By Paul Nicholson
September 28 – UEFA has dropped sanctions against all 12 clubs who had formed the European Super League (ESL) breakaway, following the ruling in a Madrid court ordering the European governing body to scrap any penalties imposed on Real Madrid, Barcelona and Juventus.
Late last night rumours were that UEFA was in the process of informing the Madrid court that it would comply with their ruling and drop proposed sanctions. This follows a decision by its independent UEFA Appeals Body that the opened “proceedings against Barcelona, Juventus FC and Real Madrid CF have been declared null and void, without any prejudice, as if the proceedings had never been opened.”
However, UEFA is doing so reluctantly and insiders say it is no less committed to opposing any breakaway league that splits European and world football.
Complying with the Madrid Court, UEFA will extend that suspension of sanctions, for the moment at least, to the other nine clubs who had been part of the breakaway but had resigned from the Super League.
Those nine clubs had already agreed to give up 5% of revenue for one season playing in Europe (starting in 2023-24) as a punishment for having initially been members of the ESL. They had also agreed to make a combined €15 million goodwill contribution to benefit children’s and grassroots football across Europe.
UEFA said it “has informed the 9 Clubs that in view of the pending Court proceedings in Madrid, and to avoid any unnecessary complication, UEFA will not request payment of any of the amounts offered in the May Declarations of the Clubs, as long as the Court proceedings in Madrid involving, among others, UEFA are pending.”
It was not clear whether the sanctions would be waived completely or would just be suspended pending further review.
The decision appears to have been taken after much consultation within UEFA and its senior members, but with the common belief that the judicial process needed to be respected and that defying the Spanish ruling would not at this stage be in the interests of either UEFA or its member associations.
“UEFA understands why the disciplinary proceedings are declared null and void. UEFA has always acted in good faith and reasonably understood that the decision by its independent disciplinary body, the UEFA Appeals Body, to suspend the disciplinary proceedings was in full compliance with the Court Orders of the Madrid Commercial Court No. 17, and given that the three mentioned clubs have since been admitted to UEFA club competitions. UEFA maintains its view that it has always acted in accordance with not only its Statutes and Regulations, but also with EU law, the European Convention on Human Rights and Swiss law in connection with the so-called Super League project,” said a UEFA statement.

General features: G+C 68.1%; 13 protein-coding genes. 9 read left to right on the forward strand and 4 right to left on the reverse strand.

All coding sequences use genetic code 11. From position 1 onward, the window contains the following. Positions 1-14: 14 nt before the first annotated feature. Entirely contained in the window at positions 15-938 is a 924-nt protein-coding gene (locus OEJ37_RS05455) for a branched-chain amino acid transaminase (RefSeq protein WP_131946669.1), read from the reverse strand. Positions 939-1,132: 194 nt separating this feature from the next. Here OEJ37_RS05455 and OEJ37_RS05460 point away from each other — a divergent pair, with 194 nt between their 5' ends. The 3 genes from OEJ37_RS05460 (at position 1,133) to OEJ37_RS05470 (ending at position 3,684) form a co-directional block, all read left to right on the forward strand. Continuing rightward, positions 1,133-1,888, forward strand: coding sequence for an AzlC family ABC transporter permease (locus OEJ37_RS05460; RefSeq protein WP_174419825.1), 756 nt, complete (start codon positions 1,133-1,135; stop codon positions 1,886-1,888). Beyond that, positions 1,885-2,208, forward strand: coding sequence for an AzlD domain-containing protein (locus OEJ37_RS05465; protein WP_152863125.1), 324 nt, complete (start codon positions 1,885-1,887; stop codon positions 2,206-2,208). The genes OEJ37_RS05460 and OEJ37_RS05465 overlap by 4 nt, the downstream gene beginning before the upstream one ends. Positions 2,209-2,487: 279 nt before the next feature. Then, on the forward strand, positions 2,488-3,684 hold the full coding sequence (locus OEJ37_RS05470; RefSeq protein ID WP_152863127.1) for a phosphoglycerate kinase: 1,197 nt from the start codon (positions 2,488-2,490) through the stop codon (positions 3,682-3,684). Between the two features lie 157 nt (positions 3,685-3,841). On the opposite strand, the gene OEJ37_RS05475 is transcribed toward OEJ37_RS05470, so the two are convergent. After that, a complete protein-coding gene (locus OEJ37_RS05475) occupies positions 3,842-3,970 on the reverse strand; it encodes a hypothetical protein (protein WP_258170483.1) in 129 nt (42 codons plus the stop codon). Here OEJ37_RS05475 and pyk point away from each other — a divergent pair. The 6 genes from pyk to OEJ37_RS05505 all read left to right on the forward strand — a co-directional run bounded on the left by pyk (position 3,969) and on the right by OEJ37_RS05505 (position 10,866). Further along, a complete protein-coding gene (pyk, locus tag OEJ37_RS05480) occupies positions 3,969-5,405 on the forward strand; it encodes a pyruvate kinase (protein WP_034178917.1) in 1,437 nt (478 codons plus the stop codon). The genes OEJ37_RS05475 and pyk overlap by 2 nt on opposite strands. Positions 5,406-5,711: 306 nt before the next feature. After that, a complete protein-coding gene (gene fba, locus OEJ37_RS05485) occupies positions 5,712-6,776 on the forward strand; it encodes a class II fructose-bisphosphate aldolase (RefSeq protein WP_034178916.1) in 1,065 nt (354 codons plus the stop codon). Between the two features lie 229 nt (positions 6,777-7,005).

It does not indicate a reversal of UEFA’s opposition to the breakaway European Super League proposal that potentially threatened to reshape the whole of European club football.
Insideworldfootball sources report that the Spanish court ruling has only further galvanised institutional opposition from the game’s major stakeholders both against the proposal and in particular the three pariah clubs – Barcelona, Juventus and Real Madrid – that have refused to back away from the ESL proposal.
UEFA said it “will continue to take all necessary steps, in strict accordance with national and EU law, in order to defend the interests of UEFA and of all football stakeholders.”
What looks like being celebrated as a major win for those three clubs could turn out to be an increasingly hollow victory, and one that could do them more harm than good, such is the depth of feeling against their leadership and owners. At press time there had been no reaction from the nine clubs who had broken away from the ESL project.
The ESL project was announced in April with 12 clubs but collapsed within four days of its hasty unveiling following vehement protest from fans, politicians and football stakeholders, as well as from UEFA and, somewhat begrudgingly, FIFA.
What was remarkable about the opposition to the competition was that it was both universal and uncoordinated with fan groups even taking to the streets to protest against their club owners and the ESL outside their club grounds.
It was a fan movement that immediately sparked support from governments and even the European Union towards maintaining and recognising the sporting integrity of the European game as a whole, rather than the financial greed of 12 clubs and their owners.
The six English clubs in the breakaway – Arsenal, Chelsea, Tottenham Hotspur, Manchester United, Liverpool and Manchester City – rapidly withdrew from the ESL and apologised to fans. They were rapidly followed by Atletico Madrid, Inter Milan and AC Milan.
UEFA believes that the power of the universal fan opposition to the ESL – and most notably from the fans of the 12 clubs that attempted the breakaway – is a force that must be listened too and which will ultimately be key in the battle to protect the European game.
Clearly that tidal wave of public and institutional opposition to the ESL project was not enough to overcome the opinion of Judge Manuel Ruiz de Lara in the Madrid commercial court No. 17 who had also ruled UEFA cannot legally force organisers of the Super League to dissolve the project or impose €100 million fines on any other clubs wishing to re-establish the concept in the future.
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